Plan for the best, expect nothing. – Me
Can’t people pursue writing and music and fun and intensity without drugs? Isn’t it more punk rock to do music for music sake? Why have drugs and art become so intertwined?
I’ve been asking myself this question a lot in the past few days, while the universe is hitting me right to left across the face with messages (stepped in dog shit two days in a row, I mean STEPPED in it, saw a sign emblazoned across the side of a trash can that stated “Forgive Yourself” just when I was about to buy a cigarette for the first time in over two years).
People assume because I’m an artist and I’m heavily tattooed that I like to partay.
I don’t fucking like to party. I like to spend time in nature and I like to hike and I like to work hard for things that I know will be rewarding in the future.
I am a recovered addict because I made a conscious decision to not use any substance that distracts me from reality. Should I ever make the decision to use again, you can just call me ADDICT.
I indulged in all sorts of alcohol and pills, at three separate points in my life. The first time, when I was 12, led to being sent to juvenile hall twice, a mental institution once, and locked up in another country for ten months by the time I was 15. At THAT point, I should have stopped, but no, after four years sober I let other people (musicians, believe it or not) teach me some hard, hard lessons I don’t ever want to have to learn again.
An engineer I was working with on my songs the other day joked about loosening me up with some whiskey. Me, ever the skirter around issues, said, “I’ve taken that road as far as it will go for me. It’s not a pretty place.”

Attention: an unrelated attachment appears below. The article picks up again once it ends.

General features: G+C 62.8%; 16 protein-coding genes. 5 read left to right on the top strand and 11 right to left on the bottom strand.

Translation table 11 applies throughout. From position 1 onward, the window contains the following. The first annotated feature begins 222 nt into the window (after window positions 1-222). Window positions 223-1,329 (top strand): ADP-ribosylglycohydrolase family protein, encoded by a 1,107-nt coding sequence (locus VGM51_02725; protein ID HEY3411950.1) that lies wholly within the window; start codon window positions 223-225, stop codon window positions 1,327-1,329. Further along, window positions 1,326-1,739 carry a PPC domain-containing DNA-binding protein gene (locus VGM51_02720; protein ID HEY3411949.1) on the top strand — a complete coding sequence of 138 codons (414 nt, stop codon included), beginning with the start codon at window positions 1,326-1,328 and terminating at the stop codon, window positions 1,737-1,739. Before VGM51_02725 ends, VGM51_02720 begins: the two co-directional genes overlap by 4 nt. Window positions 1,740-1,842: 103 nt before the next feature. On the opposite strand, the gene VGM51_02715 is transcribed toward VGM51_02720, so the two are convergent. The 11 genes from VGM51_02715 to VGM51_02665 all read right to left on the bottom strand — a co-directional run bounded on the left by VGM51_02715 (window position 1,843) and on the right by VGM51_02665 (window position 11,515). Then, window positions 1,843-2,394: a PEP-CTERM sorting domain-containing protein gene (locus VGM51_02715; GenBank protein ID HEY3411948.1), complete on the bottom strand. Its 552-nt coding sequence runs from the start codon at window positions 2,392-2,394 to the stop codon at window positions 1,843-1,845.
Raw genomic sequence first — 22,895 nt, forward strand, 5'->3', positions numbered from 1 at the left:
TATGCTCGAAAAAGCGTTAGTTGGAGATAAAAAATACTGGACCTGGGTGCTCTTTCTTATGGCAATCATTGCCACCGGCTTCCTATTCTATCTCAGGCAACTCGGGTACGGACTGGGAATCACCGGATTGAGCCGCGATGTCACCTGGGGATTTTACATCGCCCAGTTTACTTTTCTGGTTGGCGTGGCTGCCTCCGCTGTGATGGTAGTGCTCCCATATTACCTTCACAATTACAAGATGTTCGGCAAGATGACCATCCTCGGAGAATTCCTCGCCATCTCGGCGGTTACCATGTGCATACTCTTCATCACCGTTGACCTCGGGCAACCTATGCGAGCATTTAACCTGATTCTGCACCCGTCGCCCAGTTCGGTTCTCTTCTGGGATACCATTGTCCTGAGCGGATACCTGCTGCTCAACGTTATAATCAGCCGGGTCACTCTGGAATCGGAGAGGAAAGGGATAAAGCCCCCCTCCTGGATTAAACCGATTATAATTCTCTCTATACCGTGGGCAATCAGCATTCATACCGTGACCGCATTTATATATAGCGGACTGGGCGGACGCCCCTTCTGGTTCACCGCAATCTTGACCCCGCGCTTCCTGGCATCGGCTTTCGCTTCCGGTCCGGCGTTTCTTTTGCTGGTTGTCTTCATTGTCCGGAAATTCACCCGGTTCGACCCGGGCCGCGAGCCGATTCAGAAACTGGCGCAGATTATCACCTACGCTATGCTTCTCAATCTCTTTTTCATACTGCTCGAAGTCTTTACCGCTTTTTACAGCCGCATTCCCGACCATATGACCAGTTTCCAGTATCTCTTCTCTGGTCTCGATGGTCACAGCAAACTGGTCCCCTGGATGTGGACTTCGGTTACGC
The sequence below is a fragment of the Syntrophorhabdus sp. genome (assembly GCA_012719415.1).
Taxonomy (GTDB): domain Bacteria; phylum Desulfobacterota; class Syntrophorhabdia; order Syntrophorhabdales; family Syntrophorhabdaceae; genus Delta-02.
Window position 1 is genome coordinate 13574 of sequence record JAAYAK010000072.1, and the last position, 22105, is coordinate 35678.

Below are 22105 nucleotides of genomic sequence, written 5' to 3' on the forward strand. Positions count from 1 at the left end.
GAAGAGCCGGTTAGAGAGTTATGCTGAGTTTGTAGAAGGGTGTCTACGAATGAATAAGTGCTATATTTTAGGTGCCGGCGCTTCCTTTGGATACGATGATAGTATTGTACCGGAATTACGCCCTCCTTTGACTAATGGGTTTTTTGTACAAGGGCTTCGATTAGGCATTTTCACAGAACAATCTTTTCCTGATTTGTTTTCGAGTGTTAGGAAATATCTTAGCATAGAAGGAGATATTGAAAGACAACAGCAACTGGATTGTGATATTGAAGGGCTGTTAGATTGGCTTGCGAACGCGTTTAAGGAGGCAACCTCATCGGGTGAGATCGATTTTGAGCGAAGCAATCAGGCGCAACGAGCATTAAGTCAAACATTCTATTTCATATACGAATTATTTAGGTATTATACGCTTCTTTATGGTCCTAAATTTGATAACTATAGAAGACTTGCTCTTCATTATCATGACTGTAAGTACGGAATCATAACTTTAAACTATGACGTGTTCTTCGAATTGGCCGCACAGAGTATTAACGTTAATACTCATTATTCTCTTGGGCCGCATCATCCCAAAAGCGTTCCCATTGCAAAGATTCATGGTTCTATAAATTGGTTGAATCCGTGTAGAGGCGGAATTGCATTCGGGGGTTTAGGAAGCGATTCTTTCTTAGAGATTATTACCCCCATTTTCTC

I know beyond the shadow of a doubt that the second I casually imbibe a substance, it is GAME ON. That substance, and other of its kind, will be all I care about from there on out. You will not be making music with me or reading my eloquent writing or going on great nature hikes. I will be raiding cabinets. I will be in a doorway with a 40 in a paper bag.
It’s been years of sobriety, and I’ve had a (more) consistently stable life internally and externally because of it. The drama has been dialed down exponentially. I’ve outgrown the need to indulge to avoid my reality. I generally like my reality, in spite of the trappings that frustrate me. And as much as I love music and art shows and all that, I hate that alcohol (and often drugs) have to be so prominent at both. I don’t want to be around it. I do myself a service by surrounding myself with people who get me, all sides.
At the same time, I am not a biggie on going to meetings. I like finding other sober people, sure, but I’ve been around meetings for many, many years and have found that they don’t make me feel much better, usually. I’m sure many people who go to meetings will get all up in arms and tell me, “You’re not really sober if you don’t go to meetings, and that’s why you’re unhappy if you don’t go.”
Believe it or not, I am pretty happy in individual moments. I know what I want and a lot of who I am and how I operate. I know which people make me feel good and which people don’t. I know how to read energy. I have meet some lifelong friends through meetings, but usually we continue our friendship outside of the meetings.
What about the fearless and thorough inventory, you say. I do daily inventories. I clean up my side of the street if something’s not working. I’m honest and I work out my resentments.